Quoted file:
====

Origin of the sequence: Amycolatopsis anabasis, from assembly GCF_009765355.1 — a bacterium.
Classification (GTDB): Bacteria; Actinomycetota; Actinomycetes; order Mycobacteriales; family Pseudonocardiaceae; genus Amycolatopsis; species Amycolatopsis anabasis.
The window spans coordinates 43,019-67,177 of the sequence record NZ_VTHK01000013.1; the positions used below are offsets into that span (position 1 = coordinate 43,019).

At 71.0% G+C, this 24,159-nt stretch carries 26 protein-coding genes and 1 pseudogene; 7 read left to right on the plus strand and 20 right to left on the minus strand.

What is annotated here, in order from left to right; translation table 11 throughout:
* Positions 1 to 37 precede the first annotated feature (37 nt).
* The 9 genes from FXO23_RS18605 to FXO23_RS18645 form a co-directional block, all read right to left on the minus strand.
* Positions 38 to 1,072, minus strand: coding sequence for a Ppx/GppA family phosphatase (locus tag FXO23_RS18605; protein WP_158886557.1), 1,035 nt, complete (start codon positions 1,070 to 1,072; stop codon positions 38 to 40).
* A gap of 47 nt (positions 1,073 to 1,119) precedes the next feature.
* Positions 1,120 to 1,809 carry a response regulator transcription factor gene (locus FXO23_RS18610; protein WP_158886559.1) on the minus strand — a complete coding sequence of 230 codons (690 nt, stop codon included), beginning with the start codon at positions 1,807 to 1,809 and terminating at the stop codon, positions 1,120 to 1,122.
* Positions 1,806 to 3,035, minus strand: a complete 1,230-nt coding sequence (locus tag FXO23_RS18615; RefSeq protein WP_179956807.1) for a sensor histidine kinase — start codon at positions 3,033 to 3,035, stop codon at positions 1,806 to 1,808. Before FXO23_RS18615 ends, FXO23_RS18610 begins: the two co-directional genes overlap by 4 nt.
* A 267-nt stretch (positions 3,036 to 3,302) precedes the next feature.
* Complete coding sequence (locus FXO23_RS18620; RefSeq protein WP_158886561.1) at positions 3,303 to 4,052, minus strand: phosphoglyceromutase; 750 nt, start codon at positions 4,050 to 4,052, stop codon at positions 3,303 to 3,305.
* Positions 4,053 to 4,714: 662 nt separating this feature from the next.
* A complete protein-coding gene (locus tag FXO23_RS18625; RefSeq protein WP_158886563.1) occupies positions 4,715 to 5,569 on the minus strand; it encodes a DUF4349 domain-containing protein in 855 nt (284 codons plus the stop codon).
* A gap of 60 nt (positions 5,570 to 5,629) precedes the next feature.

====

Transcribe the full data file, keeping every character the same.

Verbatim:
Origin of the sequence: Amycolatopsis anabasis, from assembly GCF_009765355.1 — a bacterium.
Classification (GTDB): Bacteria; Actinomycetota; Actinomycetes; order Mycobacteriales; family Pseudonocardiaceae; genus Amycolatopsis; species Amycolatopsis anabasis.
The window spans coordinates 43,019-67,177 of the sequence record NZ_VTHK01000013.1; the positions used below are offsets into that span (position 1 = coordinate 43,019).

At 71.0% G+C, this 24,159-nt stretch carries 26 protein-coding genes and 1 pseudogene; 7 read left to right on the plus strand and 20 right to left on the minus strand.

What is annotated here, in order from left to right; translation table 11 throughout:
* Positions 1 to 37 precede the first annotated feature (37 nt).
* The 9 genes from FXO23_RS18605 to FXO23_RS18645 form a co-directional block, all read right to left on the minus strand.
* Positions 38 to 1,072, minus strand: coding sequence for a Ppx/GppA family phosphatase (locus tag FXO23_RS18605; protein WP_158886557.1), 1,035 nt, complete (start codon positions 1,070 to 1,072; stop codon positions 38 to 40).
* A gap of 47 nt (positions 1,073 to 1,119) precedes the next feature.
* Positions 1,120 to 1,809 carry a response regulator transcription factor gene (locus FXO23_RS18610; protein WP_158886559.1) on the minus strand — a complete coding sequence of 230 codons (690 nt, stop codon included), beginning with the start codon at positions 1,807 to 1,809 and terminating at the stop codon, positions 1,120 to 1,122.
* Positions 1,806 to 3,035, minus strand: a complete 1,230-nt coding sequence (locus tag FXO23_RS18615; RefSeq protein WP_179956807.1) for a sensor histidine kinase — start codon at positions 3,033 to 3,035, stop codon at positions 1,806 to 1,808. Before FXO23_RS18615 ends, FXO23_RS18610 begins: the two co-directional genes overlap by 4 nt.
* A 267-nt stretch (positions 3,036 to 3,302) precedes the next feature.
* Complete coding sequence (locus FXO23_RS18620; RefSeq protein WP_158886561.1) at positions 3,303 to 4,052, minus strand: phosphoglyceromutase; 750 nt, start codon at positions 4,050 to 4,052, stop codon at positions 3,303 to 3,305.
* Positions 4,053 to 4,714: 662 nt separating this feature from the next.
* A complete protein-coding gene (locus tag FXO23_RS18625; RefSeq protein WP_158886563.1) occupies positions 4,715 to 5,569 on the minus strand; it encodes a DUF4349 domain-containing protein in 855 nt (284 codons plus the stop codon).
* A gap of 60 nt (positions 5,570 to 5,629) precedes the next feature.